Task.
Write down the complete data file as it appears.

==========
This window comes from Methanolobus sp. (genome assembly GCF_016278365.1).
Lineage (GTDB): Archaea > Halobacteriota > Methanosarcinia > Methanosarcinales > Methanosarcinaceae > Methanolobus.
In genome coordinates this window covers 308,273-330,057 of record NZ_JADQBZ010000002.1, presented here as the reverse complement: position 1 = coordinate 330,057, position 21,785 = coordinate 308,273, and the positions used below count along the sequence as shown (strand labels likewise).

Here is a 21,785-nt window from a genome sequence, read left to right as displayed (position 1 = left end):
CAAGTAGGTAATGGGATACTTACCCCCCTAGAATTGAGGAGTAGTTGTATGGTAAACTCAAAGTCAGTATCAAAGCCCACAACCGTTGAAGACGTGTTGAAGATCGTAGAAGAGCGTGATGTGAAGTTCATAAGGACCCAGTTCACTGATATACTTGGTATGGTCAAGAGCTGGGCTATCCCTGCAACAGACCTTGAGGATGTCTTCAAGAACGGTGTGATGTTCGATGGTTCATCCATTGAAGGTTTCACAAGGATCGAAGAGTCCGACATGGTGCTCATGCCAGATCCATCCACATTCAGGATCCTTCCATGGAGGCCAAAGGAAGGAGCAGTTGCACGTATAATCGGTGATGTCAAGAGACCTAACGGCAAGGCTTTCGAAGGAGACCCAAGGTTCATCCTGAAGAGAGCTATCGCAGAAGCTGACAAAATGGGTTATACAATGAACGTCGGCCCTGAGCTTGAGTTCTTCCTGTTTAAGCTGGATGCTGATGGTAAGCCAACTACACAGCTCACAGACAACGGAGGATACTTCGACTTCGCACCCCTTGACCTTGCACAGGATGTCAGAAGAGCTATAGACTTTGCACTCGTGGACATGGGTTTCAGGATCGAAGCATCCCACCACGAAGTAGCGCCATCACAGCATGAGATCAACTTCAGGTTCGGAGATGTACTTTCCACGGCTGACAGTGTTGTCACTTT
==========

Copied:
This window comes from Methanolobus sp. (genome assembly GCF_016278365.1).
Lineage (GTDB): Archaea > Halobacteriota > Methanosarcinia > Methanosarcinales > Methanosarcinaceae > Methanolobus.
In genome coordinates this window covers 308,273-330,057 of record NZ_JADQBZ010000002.1, presented here as the reverse complement: position 1 = coordinate 330,057, position 21,785 = coordinate 308,273, and the positions used below count along the sequence as shown (strand labels likewise).

Here is a 21,785-nt window from a genome sequence, read left to right as displayed (position 1 = left end):
CAAGTAGGTAATGGGATACTTACCCCCCTAGAATTGAGGAGTAGTTGTATGGTAAACTCAAAGTCAGTATCAAAGCCCACAACCGTTGAAGACGTGTTGAAGATCGTAGAAGAGCGTGATGTGAAGTTCATAAGGACCCAGTTCACTGATATACTTGGTATGGTCAAGAGCTGGGCTATCCCTGCAACAGACCTTGAGGATGTCTTCAAGAACGGTGTGATGTTCGATGGTTCATCCATTGAAGGTTTCACAAGGATCGAAGAGTCCGACATGGTGCTCATGCCAGATCCATCCACATTCAGGATCCTTCCATGGAGGCCAAAGGAAGGAGCAGTTGCACGTATAATCGGTGATGTCAAGAGACCTAACGGCAAGGCTTTCGAAGGAGACCCAAGGTTCATCCTGAAGAGAGCTATCGCAGAAGCTGACAAAATGGGTTATACAATGAACGTCGGCCCTGAGCTTGAGTTCTTCCTGTTTAAGCTGGATGCTGATGGTAAGCCAACTACACAGCTCACAGACAACGGAGGATACTTCGACTTCGCACCCCTTGACCTTGCACAGGATGTCAGAAGAGCTATAGACTTTGCACTCGTGGACATGGGTTTCAGGATCGAAGCATCCCACCACGAAGTAGCGCCATCACAGCATGAGATCAACTTCAGGTTCGGAGATGTACTTTCCACGGCTGACAGTGTTGTCACTTT